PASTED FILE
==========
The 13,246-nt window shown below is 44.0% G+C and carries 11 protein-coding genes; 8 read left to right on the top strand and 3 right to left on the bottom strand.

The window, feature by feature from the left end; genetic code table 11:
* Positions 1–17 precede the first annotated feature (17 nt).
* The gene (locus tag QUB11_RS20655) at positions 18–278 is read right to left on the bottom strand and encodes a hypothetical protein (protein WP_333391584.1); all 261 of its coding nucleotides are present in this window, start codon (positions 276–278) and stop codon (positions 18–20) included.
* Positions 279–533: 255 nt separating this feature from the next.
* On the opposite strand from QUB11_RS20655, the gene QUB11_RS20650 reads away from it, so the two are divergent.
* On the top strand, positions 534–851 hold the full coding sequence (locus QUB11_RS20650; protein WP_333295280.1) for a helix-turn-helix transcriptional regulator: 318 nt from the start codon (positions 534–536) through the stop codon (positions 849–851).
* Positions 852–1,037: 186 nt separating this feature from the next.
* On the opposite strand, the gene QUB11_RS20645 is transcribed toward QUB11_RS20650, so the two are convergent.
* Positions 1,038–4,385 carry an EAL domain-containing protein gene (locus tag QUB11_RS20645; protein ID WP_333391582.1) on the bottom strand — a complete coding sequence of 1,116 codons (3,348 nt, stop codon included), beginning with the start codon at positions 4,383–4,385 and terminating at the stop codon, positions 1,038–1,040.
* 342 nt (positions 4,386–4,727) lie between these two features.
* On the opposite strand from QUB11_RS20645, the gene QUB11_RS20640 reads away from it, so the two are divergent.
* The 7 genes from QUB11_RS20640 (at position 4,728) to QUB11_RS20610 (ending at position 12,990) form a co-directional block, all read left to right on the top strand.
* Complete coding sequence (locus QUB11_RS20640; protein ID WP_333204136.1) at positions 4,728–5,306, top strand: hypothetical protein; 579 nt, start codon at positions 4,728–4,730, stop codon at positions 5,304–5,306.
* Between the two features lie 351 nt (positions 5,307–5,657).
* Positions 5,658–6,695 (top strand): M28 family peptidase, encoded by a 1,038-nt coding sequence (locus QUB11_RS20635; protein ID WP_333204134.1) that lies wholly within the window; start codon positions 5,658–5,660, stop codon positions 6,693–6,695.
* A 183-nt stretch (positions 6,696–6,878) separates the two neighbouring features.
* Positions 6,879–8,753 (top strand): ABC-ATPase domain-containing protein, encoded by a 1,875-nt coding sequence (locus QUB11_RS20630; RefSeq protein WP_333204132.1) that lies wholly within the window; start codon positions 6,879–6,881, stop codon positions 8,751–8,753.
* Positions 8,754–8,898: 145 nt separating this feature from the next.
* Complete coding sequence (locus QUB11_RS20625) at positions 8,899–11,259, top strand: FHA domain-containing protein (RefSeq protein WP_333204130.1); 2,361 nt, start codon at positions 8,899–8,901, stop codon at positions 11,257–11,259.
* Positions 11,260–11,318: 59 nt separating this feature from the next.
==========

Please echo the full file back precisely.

The 13,246-nt window shown below is 44.0% G+C and carries 11 protein-coding genes; 8 read left to right on the top strand and 3 right to left on the bottom strand.

The window, feature by feature from the left end; genetic code table 11:
* Positions 1–17 precede the first annotated feature (17 nt).
* The gene (locus tag QUB11_RS20655) at positions 18–278 is read right to left on the bottom strand and encodes a hypothetical protein (protein WP_333391584.1); all 261 of its coding nucleotides are present in this window, start codon (positions 276–278) and stop codon (positions 18–20) included.
* Positions 279–533: 255 nt separating this feature from the next.
* On the opposite strand from QUB11_RS20655, the gene QUB11_RS20650 reads away from it, so the two are divergent.
* On the top strand, positions 534–851 hold the full coding sequence (locus QUB11_RS20650; protein WP_333295280.1) for a helix-turn-helix transcriptional regulator: 318 nt from the start codon (positions 534–536) through the stop codon (positions 849–851).
* Positions 852–1,037: 186 nt separating this feature from the next.
* On the opposite strand, the gene QUB11_RS20645 is transcribed toward QUB11_RS20650, so the two are convergent.
* Positions 1,038–4,385 carry an EAL domain-containing protein gene (locus tag QUB11_RS20645; protein ID WP_333391582.1) on the bottom strand — a complete coding sequence of 1,116 codons (3,348 nt, stop codon included), beginning with the start codon at positions 4,383–4,385 and terminating at the stop codon, positions 1,038–1,040.
* 342 nt (positions 4,386–4,727) lie between these two features.
* On the opposite strand from QUB11_RS20645, the gene QUB11_RS20640 reads away from it, so the two are divergent.
* The 7 genes from QUB11_RS20640 (at position 4,728) to QUB11_RS20610 (ending at position 12,990) form a co-directional block, all read left to right on the top strand.
* Complete coding sequence (locus QUB11_RS20640; protein ID WP_333204136.1) at positions 4,728–5,306, top strand: hypothetical protein; 579 nt, start codon at positions 4,728–4,730, stop codon at positions 5,304–5,306.
* Between the two features lie 351 nt (positions 5,307–5,657).
* Positions 5,658–6,695 (top strand): M28 family peptidase, encoded by a 1,038-nt coding sequence (locus QUB11_RS20635; protein ID WP_333204134.1) that lies wholly within the window; start codon positions 5,658–5,660, stop codon positions 6,693–6,695.
* A 183-nt stretch (positions 6,696–6,878) separates the two neighbouring features.
* Positions 6,879–8,753 (top strand): ABC-ATPase domain-containing protein, encoded by a 1,875-nt coding sequence (locus QUB11_RS20630; RefSeq protein WP_333204132.1) that lies wholly within the window; start codon positions 6,879–6,881, stop codon positions 8,751–8,753.
* Positions 8,754–8,898: 145 nt separating this feature from the next.
* Complete coding sequence (locus QUB11_RS20625) at positions 8,899–11,259, top strand: FHA domain-containing protein (RefSeq protein WP_333204130.1); 2,361 nt, start codon at positions 8,899–8,901, stop codon at positions 11,257–11,259.
* Positions 11,260–11,318: 59 nt separating this feature from the next.